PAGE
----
Garden in Weihenstephan (Upper Bavaria)
The following is an excerpt of a (not published) book I wrote about seven years ago. I just translated a text of my journal which should clarify that the experience of the fear of God and being justified by Him usually go hand in hand.
To separate awe from God from an everyday, natural fear is not easy. For it is real fear as other languages also make clear:
crainte de Dieu (French)
timore di Dio (Italian)
temor de Dios (Spanish)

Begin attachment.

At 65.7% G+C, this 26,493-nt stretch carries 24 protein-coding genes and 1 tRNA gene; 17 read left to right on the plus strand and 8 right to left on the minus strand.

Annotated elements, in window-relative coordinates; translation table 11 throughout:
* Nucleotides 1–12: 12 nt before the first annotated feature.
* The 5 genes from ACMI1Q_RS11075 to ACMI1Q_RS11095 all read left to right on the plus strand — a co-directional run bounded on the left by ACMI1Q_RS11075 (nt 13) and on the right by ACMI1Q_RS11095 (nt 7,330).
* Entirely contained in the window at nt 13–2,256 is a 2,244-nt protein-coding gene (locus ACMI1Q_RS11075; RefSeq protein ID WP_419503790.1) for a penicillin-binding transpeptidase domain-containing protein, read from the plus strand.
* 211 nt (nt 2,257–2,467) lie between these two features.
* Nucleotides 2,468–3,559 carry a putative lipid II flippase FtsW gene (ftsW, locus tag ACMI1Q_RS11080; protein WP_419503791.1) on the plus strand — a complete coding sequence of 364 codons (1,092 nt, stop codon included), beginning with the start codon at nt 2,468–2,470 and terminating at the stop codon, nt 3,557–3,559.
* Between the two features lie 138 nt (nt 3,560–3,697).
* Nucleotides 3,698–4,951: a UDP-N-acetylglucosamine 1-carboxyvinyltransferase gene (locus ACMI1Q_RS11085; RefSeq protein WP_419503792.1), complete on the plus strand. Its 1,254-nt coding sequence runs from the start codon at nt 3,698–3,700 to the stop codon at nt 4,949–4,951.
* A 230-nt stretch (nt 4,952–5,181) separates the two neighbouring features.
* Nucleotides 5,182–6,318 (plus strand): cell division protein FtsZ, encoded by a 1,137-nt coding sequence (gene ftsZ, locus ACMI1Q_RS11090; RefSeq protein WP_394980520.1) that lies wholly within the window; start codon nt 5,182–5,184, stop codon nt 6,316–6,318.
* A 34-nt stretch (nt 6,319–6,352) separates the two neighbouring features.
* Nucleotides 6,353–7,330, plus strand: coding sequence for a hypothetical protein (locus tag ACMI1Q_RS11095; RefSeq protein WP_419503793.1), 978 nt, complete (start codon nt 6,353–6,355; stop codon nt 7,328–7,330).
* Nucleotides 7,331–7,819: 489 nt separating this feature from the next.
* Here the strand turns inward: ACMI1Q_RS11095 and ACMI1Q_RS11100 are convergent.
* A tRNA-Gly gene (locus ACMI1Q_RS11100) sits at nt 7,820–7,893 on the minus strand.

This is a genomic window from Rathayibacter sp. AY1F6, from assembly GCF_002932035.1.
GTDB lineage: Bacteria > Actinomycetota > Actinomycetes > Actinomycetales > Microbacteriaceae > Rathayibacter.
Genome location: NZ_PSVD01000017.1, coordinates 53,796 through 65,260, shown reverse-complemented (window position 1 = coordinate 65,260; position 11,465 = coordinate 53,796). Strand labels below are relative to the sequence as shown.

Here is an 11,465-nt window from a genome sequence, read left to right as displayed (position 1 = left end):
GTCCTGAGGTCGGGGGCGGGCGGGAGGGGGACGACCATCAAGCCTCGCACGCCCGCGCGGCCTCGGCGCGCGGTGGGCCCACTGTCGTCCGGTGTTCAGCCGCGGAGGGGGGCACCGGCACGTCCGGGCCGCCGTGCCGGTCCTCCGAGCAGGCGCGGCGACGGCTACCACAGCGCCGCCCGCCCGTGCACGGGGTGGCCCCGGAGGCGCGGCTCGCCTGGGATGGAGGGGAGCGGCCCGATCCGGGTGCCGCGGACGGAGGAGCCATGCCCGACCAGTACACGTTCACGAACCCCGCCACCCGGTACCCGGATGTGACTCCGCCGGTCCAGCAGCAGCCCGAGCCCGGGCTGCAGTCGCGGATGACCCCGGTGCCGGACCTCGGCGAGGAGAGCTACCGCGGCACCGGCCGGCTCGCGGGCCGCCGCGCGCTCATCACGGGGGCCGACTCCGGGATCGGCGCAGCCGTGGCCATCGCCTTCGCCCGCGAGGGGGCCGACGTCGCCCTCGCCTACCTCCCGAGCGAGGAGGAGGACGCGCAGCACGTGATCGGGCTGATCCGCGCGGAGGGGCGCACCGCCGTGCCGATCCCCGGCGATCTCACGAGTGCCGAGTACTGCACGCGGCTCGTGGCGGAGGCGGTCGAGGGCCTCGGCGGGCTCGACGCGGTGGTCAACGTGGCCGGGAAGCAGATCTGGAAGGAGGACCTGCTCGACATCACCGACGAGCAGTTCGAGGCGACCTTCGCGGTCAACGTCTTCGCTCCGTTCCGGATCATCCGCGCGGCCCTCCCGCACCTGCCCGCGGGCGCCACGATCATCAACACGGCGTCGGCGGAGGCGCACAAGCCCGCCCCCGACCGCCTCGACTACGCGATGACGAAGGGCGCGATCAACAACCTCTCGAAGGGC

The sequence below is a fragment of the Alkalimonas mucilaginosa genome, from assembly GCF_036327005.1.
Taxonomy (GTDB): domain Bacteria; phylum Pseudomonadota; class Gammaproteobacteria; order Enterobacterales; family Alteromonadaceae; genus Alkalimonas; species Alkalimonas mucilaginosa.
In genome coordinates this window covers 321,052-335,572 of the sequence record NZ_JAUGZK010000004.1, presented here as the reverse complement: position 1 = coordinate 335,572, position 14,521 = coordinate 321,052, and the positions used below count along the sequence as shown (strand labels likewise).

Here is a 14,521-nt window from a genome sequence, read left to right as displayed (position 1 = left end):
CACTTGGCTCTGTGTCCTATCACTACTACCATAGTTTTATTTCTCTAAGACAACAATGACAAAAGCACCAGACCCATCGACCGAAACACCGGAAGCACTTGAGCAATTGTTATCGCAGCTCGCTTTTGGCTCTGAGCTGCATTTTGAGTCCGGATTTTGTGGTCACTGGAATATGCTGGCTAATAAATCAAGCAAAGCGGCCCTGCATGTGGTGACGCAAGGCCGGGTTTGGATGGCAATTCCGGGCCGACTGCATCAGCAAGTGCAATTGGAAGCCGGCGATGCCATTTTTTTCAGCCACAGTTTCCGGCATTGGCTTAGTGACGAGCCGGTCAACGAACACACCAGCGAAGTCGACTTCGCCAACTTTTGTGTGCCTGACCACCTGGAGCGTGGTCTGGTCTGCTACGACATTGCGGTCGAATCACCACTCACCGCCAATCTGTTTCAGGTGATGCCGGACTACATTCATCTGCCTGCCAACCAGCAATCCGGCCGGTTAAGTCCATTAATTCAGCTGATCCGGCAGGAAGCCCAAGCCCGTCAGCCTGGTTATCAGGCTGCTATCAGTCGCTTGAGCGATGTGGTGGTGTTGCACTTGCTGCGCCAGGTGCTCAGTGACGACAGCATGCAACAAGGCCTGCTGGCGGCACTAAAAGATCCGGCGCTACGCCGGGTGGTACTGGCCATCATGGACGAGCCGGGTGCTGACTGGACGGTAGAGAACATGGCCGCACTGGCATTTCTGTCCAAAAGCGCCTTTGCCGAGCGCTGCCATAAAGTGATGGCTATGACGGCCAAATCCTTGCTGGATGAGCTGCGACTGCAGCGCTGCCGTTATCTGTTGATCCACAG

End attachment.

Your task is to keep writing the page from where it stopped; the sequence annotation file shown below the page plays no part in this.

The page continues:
The fear of God is, above all, the fear of displeasing God by transgressing His commandments. I believe a further difference compared with other fears is that our natural anxieties cause narrowness inside our mind and make us think of running away from a frightening situation. “Cut and run!” the thief might think when suddenly confronted with the policeman. He, too, is, or at least should be frightened when he must face governmental authority. Nevertheless, it might happen that the thief, instead, goes over to attacking the authority figure when he realizes that his getaway route has been cut off.